Message Delivery: Understanding Delays and Bounces

April 28, 2017 Contributors

The final disposition for all messages sent from SparkPost is either delivered or bounced but messages can be “delayed” and delivery retried a number of times before the final state is determined.

# Delays (aka Temporary Failures or 4xx Errors)

When we receive a 4xx rejection from the ISP, we log a “delay” event that includes the timestamp and the attempt count (example: “num_retries”:”6″) and retry again later.  Our proprietary retry algorithm attempts delivery for each message a certain number of times over a time period; the process is dynamic but it would not be unusual for a message to be retried up to 6 times over 72 hours.  This process cannot be altered or tweaked for SparkPost customers.

If we hit the maximum number of retries (or maximum time period the message is eligible for delivery) and the remote server still has not accepted the message, we will fail the message with a timeout reason – in this case we will log a “bounce” event.  The bounce classification routine will use the last 4xx response string to determine what type of bounce should be recorded.  In addition, we also record the code from the last 4xx code from the ISP in the bounce event, here’s an example:

Note: These types of bounces (those for which the remote server continually rejects the message with a 4xx error) are not usually classified as hard bounces.

There is also another type of delay that you may see:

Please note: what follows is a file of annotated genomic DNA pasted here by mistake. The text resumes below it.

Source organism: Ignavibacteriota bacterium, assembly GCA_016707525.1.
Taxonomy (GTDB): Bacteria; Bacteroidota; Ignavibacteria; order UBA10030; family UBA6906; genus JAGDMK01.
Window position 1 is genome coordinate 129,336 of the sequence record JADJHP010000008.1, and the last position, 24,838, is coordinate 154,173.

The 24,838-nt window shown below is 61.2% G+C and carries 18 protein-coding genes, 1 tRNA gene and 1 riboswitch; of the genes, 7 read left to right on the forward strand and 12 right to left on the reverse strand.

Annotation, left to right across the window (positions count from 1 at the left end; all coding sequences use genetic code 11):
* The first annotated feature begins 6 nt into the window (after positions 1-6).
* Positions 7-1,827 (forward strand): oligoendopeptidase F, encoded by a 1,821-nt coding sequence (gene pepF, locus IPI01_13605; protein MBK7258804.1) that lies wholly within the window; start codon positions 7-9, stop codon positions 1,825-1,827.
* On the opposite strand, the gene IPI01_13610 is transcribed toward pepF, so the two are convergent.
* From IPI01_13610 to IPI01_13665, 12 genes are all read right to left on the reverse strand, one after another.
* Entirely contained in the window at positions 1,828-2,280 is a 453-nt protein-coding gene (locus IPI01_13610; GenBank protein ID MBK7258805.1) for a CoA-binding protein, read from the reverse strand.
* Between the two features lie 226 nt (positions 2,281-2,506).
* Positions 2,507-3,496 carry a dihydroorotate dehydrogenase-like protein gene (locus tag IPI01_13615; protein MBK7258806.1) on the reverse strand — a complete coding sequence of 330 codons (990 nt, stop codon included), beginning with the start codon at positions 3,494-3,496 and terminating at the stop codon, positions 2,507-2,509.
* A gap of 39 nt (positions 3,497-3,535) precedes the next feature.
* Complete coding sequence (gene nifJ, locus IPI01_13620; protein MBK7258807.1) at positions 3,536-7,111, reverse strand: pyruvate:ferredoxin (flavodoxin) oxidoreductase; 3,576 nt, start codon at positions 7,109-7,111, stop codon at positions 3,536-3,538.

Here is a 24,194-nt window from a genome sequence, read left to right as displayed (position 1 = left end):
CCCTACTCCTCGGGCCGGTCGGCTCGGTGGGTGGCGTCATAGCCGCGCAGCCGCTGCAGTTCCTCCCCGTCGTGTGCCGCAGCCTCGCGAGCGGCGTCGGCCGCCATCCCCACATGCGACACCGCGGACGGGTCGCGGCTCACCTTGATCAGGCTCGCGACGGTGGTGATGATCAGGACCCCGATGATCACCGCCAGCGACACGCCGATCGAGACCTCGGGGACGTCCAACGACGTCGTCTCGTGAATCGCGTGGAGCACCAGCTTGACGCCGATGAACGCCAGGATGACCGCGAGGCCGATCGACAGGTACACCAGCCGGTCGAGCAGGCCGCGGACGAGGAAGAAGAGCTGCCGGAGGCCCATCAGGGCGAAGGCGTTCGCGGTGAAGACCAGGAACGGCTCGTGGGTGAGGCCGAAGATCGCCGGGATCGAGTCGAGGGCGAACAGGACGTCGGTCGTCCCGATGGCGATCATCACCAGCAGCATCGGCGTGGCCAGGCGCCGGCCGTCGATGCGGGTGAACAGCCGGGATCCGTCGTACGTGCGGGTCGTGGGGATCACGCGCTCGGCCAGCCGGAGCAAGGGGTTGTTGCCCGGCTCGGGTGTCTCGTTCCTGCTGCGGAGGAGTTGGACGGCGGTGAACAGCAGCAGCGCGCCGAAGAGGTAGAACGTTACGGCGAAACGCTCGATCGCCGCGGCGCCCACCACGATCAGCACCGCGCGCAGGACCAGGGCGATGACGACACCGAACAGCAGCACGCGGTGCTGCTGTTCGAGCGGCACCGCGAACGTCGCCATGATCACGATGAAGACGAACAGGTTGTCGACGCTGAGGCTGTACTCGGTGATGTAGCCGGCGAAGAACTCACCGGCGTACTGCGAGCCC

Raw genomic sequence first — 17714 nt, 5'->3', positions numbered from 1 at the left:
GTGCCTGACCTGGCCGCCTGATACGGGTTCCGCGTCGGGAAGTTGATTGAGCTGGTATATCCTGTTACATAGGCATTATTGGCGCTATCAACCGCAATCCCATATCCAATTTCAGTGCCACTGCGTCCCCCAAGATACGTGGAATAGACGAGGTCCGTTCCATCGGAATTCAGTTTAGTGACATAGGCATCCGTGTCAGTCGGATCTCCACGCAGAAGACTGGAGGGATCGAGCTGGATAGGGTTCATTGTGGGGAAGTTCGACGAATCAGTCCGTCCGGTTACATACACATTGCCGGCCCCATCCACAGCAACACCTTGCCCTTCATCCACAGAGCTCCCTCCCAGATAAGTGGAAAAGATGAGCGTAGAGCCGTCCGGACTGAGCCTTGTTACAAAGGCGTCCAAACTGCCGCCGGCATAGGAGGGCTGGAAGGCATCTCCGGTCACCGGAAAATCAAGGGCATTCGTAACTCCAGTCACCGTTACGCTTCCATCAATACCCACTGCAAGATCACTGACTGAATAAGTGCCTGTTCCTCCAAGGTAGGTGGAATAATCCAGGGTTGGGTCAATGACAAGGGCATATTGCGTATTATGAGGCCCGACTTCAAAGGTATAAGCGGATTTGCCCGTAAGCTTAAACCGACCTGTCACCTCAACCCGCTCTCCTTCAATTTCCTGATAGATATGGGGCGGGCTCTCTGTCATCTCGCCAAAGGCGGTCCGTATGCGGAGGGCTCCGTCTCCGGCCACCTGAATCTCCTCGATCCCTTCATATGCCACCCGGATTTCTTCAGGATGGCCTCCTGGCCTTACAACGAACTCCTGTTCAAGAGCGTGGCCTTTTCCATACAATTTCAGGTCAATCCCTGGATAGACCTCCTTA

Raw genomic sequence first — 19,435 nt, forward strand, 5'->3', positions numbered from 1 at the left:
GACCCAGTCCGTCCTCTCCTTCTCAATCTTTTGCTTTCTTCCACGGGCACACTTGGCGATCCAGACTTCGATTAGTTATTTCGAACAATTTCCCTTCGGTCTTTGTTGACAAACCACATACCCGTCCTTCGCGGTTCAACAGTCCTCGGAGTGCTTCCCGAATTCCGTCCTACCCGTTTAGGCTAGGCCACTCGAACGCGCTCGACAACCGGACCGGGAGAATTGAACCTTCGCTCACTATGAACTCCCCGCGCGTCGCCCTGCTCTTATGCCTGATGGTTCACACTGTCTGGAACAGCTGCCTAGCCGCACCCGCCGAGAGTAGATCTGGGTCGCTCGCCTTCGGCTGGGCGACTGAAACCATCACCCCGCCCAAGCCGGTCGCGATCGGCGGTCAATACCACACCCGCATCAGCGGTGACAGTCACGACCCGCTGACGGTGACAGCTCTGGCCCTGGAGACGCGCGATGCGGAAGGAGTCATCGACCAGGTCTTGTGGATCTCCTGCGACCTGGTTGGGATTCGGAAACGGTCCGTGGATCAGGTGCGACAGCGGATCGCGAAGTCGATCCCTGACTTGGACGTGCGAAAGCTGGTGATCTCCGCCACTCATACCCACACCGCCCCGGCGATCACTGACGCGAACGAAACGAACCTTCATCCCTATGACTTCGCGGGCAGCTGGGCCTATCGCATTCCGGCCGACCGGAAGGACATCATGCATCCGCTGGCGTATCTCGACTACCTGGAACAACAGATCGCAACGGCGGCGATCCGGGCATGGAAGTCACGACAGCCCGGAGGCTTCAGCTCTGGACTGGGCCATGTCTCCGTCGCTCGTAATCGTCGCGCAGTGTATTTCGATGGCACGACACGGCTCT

These delays are due to the Adaptive Email Delivery (AEN) doing it’s job.  The AEN is an integral part of SparkPost that moderates traffic to comply with ISP/server rules and feedback. When we get push back from them, our software detects these bounces and takes the appropriate action to “back off” of the receiving endpoint. Listening to feedback from ISPs allow us to stay on good terms and build a better reputation, resulting in higher deliverability for everyone on the platform.

ISPs or recipient MTAs delay messages for multiple reasons such as mail server busy or over loaded at the time of send, etc. Like other Delays, they are retried until delivered or timing out after 72 hours.

The AEN is only acting on the behavior of the ISP and is meant to hold onto your message until the ISP is able to accept it rather than receiving a block bounce and not delivering at all.  It works on the concept of better late than never.

# Bounces (aka Permanent Failures or 5xx Errors)

When we receive a 5xx response from the ISP, we will log a “bounce” event and determine the bounce classification based on the 5xx response string.  (Bounces classified as “hard” bounces (code 10) are added to the suppression list.)